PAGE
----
The rising cost of funding pension benefit obligations is one of the most persistent fiscal headwinds facing many U.S. cities. This fact sheet updates The Pew Charitable Trusts’ 2009 report on city pension funding, “A Widening Gap in Cities: Shortfalls in Funding for Pensions and Retiree Health Care,” which presented data for 61 cities. This update looks at 2015 data for half of these cities and three additional ones—33 in all. This update compares data from the height of the financial market collapse with figures six years into the recovery. Our analysis shows an aggregate 64 percent increase in overall pension debt, from $89 billion in 2009 to $147 billion in 2015, and a corresponding decline in the funded ratio (the percentage of assets the 33 cities had on hand to fund promised benefits), from 74 percent to 66 percent. By comparison, the 50-state funded ratio decreased from 78 percent to 72 percent over the same period.
Asset levels for the selected cities increased by 12 percent, from $249 billion to $279 billion, between 2009 and 2015. However, that increase was outpaced by 26 percent growth in liabilities, from $338 billion to $426 billion. Moreover, the reported asset growth was driven primarily by five cities—New York, Los Angeles, San Francisco, Nashville, and Houston. Thirteen of the cities studied reported declining assets—four of them experienced losses of 20 percent or more. The decline in cities’ financial position was largely the result of recognized investment losses that occurred during the Great Recession.
Our analysis shows a growing disparity between well-funded city systems and those in fiscal distress, similar to conditions in the states. For example, Charlotte, North Carolina, and Indianapolis—both of which were more than 90 percent funded in 2009—reported improved funding levels between 2009 and 2015. The three worst-funded cities—Chicago, Charleston, and Pittsburgh—recorded basically static or declining funded ratios. Meanwhile, Milwaukee, which reported a drop in that metric of more than 20 percentage points—from 113 percent to 92 percent funded—provides an example of how well-funded plans maintain that status. By building a surplus in good times, Milwaukee’s plan provided a cushion that protected the city budget during bad times while also ensuring that benefits continued for retirees.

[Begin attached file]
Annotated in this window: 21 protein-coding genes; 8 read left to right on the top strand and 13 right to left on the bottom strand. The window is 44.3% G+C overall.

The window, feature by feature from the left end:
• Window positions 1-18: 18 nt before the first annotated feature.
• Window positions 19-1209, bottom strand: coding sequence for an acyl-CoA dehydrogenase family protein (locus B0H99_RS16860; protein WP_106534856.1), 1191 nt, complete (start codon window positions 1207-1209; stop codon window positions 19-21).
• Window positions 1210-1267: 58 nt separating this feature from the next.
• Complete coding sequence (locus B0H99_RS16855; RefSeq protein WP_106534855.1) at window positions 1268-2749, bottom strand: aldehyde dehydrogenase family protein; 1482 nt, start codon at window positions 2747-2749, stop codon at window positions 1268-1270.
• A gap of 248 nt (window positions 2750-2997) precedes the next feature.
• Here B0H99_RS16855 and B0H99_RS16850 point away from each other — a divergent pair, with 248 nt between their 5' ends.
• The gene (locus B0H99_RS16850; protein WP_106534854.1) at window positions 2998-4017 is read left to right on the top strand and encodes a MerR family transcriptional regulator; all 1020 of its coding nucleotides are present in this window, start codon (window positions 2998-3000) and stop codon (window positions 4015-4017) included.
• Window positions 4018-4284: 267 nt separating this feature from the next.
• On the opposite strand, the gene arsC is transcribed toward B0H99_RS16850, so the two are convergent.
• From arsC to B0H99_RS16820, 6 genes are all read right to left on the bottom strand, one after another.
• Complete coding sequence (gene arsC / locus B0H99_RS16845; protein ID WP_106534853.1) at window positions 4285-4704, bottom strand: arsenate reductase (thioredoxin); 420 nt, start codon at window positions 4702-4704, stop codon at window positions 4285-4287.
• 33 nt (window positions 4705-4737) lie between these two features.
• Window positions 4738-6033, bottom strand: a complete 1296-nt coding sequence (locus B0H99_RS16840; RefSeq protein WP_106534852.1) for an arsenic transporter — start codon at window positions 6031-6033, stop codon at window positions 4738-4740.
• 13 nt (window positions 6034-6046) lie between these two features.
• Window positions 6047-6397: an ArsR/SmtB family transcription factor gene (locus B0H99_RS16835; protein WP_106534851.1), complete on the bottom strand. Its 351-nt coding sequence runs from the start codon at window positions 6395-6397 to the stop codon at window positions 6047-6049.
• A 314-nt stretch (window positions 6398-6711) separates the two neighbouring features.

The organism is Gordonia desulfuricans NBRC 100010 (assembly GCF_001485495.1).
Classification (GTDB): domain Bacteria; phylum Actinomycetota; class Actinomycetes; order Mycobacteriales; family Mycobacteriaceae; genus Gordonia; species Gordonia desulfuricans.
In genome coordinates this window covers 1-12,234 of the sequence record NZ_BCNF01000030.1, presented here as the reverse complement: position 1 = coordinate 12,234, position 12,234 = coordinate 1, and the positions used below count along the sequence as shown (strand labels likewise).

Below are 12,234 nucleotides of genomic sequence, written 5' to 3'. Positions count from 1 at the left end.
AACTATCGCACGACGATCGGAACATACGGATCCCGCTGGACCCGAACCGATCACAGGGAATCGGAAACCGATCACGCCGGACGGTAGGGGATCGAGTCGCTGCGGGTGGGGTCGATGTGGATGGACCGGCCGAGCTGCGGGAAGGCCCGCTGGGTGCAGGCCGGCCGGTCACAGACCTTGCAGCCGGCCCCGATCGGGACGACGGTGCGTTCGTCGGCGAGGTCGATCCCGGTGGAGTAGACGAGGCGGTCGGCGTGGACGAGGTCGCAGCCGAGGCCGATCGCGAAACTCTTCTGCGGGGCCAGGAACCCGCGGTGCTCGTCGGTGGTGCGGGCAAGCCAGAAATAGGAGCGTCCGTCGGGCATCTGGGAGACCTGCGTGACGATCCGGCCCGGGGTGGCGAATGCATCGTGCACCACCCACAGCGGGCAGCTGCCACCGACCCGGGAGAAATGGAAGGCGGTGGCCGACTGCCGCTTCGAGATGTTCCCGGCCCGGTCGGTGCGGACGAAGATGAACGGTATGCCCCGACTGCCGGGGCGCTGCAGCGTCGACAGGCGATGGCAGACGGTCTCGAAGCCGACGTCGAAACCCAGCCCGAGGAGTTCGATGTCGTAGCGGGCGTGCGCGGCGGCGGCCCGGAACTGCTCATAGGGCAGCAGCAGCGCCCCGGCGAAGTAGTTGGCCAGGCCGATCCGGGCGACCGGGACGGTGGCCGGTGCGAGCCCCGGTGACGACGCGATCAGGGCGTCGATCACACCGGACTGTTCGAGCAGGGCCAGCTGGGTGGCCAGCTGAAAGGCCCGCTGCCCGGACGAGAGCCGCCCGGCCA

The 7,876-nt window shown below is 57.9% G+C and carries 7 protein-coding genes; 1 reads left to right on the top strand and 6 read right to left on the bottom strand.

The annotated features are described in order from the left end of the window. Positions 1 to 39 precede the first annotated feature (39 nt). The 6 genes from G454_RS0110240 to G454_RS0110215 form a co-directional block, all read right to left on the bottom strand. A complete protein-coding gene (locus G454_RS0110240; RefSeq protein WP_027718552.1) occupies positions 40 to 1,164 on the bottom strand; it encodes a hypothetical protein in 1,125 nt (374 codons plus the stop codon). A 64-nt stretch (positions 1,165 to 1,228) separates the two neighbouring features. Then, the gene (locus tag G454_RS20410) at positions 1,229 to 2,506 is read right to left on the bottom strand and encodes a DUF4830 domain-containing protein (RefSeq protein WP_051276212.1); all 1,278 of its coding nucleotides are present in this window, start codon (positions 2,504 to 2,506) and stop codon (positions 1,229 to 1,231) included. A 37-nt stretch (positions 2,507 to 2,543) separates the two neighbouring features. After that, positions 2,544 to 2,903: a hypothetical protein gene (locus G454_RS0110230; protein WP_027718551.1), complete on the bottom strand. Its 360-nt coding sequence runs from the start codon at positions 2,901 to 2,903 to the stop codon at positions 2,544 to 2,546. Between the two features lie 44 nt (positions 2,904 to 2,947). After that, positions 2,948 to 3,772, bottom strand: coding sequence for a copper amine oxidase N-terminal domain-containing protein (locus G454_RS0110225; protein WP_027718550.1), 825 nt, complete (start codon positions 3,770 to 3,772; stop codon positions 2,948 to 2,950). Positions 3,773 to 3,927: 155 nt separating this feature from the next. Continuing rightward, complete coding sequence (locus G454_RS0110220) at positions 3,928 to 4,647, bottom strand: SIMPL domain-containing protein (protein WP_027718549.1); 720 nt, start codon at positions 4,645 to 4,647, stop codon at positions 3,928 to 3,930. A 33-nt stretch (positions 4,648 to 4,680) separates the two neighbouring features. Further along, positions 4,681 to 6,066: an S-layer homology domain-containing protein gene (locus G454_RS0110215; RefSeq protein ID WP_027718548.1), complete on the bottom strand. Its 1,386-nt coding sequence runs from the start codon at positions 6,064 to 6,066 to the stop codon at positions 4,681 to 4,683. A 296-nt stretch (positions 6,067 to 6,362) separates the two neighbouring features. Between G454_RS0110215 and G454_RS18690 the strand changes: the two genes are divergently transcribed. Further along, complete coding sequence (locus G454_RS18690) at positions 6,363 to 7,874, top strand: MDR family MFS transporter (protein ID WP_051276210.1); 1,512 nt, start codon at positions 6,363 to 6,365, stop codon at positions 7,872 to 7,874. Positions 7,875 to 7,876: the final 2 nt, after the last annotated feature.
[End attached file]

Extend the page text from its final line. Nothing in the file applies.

Pew selected 30 of the original 61 cities reported on in the earlier report, plus three additional cities—Cleveland, Pittsburgh, and St. Louis—to include in this update. The 33 cities were selected to ensure geographic diversity, with no more than two cities per state; a range of funded statuses; and liabilities of at least $3 billion. This data will be used as a reference point in forthcoming reports that will include measurements of contribution and budget impact.
The data reveal that among the 33 cities, jurisdictions with well-funded plans remained so while systems with lower funded ratios in 2009 declined the most.
Four of the five cities with funded ratios of at least 90 percent remained at that level. (The exception, Detroit, became in 2013 the largest city to file for bankruptcy.)1 The same tools that helped these cities achieve fiscal health before the recession also seem to have allowed them to maintain high funding levels through the downturn and subsequent recovery.